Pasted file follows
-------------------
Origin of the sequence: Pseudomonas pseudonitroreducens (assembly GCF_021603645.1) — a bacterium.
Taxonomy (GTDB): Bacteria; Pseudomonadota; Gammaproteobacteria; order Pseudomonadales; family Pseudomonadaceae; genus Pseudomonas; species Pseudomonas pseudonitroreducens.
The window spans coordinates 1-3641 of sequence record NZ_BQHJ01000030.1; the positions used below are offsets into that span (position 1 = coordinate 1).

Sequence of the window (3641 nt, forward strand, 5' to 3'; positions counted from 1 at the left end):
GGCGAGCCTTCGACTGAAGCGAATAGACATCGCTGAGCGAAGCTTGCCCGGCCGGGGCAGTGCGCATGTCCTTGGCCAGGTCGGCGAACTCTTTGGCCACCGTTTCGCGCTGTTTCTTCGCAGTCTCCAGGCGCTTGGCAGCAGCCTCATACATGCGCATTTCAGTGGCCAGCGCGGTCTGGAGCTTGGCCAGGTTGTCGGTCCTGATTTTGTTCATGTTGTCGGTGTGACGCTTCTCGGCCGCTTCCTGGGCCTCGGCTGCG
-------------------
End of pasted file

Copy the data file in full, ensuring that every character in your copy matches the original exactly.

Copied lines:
Origin of the sequence: Pseudomonas pseudonitroreducens (assembly GCF_021603645.1) — a bacterium.
Taxonomy (GTDB): Bacteria; Pseudomonadota; Gammaproteobacteria; order Pseudomonadales; family Pseudomonadaceae; genus Pseudomonas; species Pseudomonas pseudonitroreducens.
The window spans coordinates 1-3641 of sequence record NZ_BQHJ01000030.1; the positions used below are offsets into that span (position 1 = coordinate 1).

Sequence of the window (3641 nt, forward strand, 5' to 3'; positions counted from 1 at the left end):
GGCGAGCCTTCGACTGAAGCGAATAGACATCGCTGAGCGAAGCTTGCCCGGCCGGGGCAGTGCGCATGTCCTTGGCCAGGTCGGCGAACTCTTTGGCCACCGTTTCGCGCTGTTTCTTCGCAGTCTCCAGGCGCTTGGCAGCAGCCTCATACATGCGCATTTCAGTGGCCAGCGCGGTCTGGAGCTTGGCCAGGTTGTCGGTCCTGATTTTGTTCATGTTGTCGGTGTGACGCTTCTCGGCCGCTTCCTGGGCCTCGGCTGCG